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Inactive User

The IESEG course stands out to me because it's in Paris. If you insist on not learning French prior to your degree, your job hunt will be aided by being close to international transport links. 


PS It cannot be a coincidence that the schools you mention are all headquartered in provincial France. Why not arrive early and take a semester studying French intensively? 


Skema’s program is in Paris as well. Off the two: IESEG & Skema, which one would you prefer?

Learning the language is not an issue for me at all. That wasn’t my question anyway. I still have a year so i can easily start learning the language now. Though i also know that i’ll only be able to grasp the basic language and it wouldn’t be enough to read documents or help to become part of meetings. I will however extensively try. I was just mentioning students that i notice have received jobs who didn’t learn the language so that just gave hope a bit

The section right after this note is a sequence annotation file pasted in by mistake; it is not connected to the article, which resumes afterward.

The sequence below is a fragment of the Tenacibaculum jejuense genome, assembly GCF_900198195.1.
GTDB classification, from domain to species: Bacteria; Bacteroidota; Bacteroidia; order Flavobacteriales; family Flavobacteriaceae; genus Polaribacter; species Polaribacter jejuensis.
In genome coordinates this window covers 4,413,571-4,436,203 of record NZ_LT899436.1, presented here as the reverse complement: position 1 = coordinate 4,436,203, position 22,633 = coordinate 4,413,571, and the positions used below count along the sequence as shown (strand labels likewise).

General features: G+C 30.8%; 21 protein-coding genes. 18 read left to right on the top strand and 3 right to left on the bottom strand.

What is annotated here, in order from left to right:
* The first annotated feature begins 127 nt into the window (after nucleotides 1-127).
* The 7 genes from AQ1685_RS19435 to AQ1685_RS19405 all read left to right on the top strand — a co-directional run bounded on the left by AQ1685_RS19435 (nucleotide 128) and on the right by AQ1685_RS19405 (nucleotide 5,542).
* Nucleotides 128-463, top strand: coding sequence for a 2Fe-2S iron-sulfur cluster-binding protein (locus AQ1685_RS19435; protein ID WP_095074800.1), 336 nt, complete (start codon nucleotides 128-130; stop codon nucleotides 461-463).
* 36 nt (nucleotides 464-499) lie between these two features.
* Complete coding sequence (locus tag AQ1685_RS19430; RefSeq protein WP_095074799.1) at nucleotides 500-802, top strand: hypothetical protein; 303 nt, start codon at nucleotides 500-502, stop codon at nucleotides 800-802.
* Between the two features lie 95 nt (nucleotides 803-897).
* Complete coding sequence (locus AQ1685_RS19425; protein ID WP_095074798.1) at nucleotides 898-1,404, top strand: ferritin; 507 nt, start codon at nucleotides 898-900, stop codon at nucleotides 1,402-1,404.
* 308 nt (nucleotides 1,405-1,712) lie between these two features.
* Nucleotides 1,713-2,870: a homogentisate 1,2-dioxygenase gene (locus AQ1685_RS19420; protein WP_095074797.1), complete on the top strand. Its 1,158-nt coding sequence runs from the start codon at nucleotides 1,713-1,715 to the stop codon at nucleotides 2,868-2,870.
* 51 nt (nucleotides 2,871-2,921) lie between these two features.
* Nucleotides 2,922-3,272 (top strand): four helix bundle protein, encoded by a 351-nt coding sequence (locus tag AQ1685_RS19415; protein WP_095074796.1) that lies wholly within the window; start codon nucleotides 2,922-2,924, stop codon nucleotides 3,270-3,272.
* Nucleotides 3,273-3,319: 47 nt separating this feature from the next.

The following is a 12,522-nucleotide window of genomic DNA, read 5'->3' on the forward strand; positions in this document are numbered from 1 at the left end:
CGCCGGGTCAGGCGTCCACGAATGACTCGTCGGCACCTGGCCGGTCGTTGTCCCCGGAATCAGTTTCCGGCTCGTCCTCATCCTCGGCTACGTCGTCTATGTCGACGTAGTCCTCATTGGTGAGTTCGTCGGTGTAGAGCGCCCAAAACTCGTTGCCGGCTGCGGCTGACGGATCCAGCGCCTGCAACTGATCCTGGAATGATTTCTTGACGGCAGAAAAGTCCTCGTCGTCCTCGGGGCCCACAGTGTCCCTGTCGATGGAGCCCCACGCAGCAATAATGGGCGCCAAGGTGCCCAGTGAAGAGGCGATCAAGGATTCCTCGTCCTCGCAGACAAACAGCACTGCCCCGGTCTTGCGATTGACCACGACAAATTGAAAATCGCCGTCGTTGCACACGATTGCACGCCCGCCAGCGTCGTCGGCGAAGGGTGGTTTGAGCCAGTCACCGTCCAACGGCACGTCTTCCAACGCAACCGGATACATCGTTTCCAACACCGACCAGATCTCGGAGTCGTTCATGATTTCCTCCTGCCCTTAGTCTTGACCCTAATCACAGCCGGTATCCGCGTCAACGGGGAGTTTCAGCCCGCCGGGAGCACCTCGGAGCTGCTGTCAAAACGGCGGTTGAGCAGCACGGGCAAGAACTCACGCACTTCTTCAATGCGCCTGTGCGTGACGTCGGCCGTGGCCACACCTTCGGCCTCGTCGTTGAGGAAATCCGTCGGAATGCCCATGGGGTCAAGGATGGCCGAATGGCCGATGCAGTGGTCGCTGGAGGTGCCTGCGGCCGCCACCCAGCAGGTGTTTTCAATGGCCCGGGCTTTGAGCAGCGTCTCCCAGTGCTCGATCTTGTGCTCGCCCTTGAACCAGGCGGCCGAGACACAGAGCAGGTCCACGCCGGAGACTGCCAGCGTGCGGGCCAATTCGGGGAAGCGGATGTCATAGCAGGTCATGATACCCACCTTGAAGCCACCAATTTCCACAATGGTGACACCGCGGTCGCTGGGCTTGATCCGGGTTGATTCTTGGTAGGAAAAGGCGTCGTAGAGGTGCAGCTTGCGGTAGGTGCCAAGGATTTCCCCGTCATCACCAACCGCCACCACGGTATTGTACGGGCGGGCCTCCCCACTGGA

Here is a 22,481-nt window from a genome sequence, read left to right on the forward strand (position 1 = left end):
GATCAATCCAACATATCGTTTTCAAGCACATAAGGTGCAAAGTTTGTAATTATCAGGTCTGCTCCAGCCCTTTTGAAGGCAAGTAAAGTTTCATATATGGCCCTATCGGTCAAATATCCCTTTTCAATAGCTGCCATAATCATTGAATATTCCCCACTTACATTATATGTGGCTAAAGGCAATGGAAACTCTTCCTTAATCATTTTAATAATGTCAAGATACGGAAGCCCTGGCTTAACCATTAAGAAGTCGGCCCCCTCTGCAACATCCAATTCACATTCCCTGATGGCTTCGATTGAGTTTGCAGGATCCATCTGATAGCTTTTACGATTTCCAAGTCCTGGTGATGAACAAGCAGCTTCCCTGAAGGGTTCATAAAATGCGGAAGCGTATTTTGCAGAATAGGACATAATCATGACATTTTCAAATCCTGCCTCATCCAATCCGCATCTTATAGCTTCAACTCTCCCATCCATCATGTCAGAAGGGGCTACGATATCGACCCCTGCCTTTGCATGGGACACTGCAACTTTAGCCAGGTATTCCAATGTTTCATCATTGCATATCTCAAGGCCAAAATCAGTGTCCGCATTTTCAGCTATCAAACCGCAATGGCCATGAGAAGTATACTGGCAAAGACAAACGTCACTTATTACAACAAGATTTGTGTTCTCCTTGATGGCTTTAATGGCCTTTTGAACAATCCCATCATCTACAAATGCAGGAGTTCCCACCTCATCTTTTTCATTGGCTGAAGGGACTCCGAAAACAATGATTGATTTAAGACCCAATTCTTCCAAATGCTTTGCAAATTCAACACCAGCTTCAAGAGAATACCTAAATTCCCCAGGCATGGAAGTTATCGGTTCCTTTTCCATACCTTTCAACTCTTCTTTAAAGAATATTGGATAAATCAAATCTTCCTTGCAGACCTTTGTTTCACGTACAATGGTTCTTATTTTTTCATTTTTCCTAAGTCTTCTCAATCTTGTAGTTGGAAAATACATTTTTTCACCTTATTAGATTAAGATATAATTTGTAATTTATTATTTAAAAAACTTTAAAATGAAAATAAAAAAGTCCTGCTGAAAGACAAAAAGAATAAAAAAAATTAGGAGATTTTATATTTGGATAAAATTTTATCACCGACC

[quote]The IESEG course stands out to me because it's in Paris. If you insist on not learning French prior to your degree, your job hunt will be aided by being close to international transport links.&nbsp;<br><br><br>PS It cannot be a coincidence that the schools you mention are all headquartered in provincial France. Why not arrive early and take a semester studying French intensively?&nbsp; [/quote]<br><br>Skema’s program is in Paris as well. Off the two: IESEG &amp; Skema, which one would you prefer?<br><br>Learning the language is not an issue for me at all. That wasn’t my question anyway. I still have a year so i can easily start learning the language now. Though i also know that i’ll only be able to grasp the basic language and it wouldn’t be enough to read documents or help to become part of meetings. I will however extensively try. I was just mentioning students that i notice have received jobs who didn’t learn the language so that just gave hope a bit